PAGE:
Demands for equal rights continued to be an ongoing mission for Black people in Tulsa, despite the Jim Crow oppression. Greenwood itself had a railway track running through it that not only socially segregated the populations but physically as well. As a consequence, the vision of having a self-contained and self-reliant Black economy came to be; not only from desire but from necessity. Historian Hannibal Johnson comments on the subject, saying “As a practical matter they had no choice as to where to locate their businesses,” said Johnson. “Tulsa was rigidly segregated, and Oklahoma became increasingly racist after statehood.”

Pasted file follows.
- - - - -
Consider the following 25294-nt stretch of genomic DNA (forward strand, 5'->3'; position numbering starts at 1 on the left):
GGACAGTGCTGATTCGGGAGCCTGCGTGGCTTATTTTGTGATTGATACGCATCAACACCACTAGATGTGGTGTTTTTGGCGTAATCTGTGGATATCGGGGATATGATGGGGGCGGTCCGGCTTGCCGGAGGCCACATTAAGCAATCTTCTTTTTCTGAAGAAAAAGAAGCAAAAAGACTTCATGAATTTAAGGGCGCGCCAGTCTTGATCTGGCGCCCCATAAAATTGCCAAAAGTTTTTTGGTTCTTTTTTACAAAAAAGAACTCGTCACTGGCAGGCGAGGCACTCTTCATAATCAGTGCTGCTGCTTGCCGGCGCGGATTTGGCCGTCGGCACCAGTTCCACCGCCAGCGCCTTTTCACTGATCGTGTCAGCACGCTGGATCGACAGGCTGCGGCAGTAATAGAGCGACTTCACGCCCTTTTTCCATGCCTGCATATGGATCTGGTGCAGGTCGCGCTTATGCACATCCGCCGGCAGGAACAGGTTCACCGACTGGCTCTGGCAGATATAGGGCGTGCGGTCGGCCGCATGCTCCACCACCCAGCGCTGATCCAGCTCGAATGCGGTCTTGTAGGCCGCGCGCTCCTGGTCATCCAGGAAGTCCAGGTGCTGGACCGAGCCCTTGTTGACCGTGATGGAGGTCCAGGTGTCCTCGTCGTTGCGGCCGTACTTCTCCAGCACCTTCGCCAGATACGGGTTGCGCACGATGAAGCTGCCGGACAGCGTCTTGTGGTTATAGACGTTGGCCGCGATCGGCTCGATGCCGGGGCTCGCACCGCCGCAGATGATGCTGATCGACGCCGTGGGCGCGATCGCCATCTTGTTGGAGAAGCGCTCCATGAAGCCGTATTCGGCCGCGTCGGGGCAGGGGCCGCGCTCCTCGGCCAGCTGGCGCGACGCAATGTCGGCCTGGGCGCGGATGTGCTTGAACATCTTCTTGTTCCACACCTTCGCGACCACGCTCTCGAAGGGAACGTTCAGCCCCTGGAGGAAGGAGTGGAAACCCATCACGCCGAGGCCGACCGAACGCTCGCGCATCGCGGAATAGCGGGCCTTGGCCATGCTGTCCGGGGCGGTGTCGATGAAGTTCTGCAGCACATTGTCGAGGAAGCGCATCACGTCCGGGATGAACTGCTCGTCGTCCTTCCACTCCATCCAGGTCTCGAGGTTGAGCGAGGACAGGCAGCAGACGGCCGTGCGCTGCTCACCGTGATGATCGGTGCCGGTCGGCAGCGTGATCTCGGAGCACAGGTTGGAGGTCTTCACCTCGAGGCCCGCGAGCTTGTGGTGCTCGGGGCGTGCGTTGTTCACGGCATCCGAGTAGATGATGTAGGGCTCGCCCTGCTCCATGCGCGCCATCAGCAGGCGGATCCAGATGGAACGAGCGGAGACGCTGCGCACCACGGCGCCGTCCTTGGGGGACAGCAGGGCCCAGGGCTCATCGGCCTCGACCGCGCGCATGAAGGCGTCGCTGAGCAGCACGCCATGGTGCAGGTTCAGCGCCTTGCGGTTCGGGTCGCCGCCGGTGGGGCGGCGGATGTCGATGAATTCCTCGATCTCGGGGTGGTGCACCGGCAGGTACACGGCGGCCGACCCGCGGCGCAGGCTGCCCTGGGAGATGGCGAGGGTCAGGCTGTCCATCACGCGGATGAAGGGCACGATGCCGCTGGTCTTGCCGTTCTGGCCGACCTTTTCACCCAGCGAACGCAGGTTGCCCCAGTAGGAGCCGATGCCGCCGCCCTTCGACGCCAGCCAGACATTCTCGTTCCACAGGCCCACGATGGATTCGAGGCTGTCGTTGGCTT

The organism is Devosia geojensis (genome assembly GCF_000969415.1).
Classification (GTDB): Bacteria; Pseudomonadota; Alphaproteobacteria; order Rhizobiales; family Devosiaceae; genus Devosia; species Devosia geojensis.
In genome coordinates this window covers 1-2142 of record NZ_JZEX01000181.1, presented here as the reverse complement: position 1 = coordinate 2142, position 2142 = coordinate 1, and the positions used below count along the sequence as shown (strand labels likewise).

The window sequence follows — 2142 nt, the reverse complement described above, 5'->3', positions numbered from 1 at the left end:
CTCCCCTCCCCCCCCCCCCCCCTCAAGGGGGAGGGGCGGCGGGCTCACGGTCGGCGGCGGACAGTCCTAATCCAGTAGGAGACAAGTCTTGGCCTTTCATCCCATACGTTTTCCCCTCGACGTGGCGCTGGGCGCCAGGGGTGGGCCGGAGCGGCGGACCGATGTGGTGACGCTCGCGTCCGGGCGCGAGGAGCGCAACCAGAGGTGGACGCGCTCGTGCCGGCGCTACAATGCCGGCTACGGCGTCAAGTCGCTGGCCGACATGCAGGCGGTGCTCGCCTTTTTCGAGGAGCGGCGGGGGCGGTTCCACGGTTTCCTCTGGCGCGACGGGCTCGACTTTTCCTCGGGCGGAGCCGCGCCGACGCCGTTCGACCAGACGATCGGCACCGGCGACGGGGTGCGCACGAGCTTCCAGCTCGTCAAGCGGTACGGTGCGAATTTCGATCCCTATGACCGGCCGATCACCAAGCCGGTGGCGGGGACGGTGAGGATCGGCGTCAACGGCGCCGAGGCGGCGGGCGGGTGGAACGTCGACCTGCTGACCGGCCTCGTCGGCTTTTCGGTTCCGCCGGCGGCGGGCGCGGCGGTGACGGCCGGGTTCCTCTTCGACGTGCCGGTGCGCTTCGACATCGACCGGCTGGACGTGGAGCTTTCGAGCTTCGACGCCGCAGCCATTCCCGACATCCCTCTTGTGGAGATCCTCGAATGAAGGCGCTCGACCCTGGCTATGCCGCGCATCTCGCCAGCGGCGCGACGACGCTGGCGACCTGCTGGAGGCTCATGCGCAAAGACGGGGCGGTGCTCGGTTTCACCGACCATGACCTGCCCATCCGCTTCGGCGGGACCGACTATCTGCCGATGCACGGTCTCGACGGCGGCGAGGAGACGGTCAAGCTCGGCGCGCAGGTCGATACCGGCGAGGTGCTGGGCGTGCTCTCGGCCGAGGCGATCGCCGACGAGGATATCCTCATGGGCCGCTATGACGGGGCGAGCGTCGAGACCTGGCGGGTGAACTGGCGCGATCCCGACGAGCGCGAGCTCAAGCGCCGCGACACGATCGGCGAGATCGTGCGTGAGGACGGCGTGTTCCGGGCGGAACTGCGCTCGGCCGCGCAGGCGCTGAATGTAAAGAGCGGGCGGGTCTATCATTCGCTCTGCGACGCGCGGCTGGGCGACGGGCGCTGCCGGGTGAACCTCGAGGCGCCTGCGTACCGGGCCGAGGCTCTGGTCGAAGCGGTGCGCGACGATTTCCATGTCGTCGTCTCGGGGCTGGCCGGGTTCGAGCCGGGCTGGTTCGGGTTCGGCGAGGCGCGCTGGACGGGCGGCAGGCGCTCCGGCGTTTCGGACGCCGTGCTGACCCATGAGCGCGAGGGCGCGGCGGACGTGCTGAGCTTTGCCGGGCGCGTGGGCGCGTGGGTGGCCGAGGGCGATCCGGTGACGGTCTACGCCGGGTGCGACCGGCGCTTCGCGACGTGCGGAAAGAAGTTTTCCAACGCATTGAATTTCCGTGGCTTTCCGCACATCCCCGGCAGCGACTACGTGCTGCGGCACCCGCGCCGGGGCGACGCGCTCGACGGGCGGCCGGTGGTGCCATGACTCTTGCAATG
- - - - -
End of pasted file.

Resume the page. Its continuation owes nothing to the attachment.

On Greenwood Avenue, Black Wall Street housed luxury shops, restaurants, grocery stores, hotels, jewelry, clothing stores, movie theatres, salons, a library, pool halls, nightclubs, and offices for medical and legal professionals. Greenwood also housed its own schools, post office, banks, emergency care, and transportation services. However, Greenwood was also home to those considered less affluent, like those working jobs such as janitors, dishwashers, and housekeepers; but the money they earned outside of Greenwood was spent within the district. According to Michelle Place, the executive director of the Tulsa Historical Society & Museum, within Greenwood, every dollar would change hands about 19 times before it would leave the community.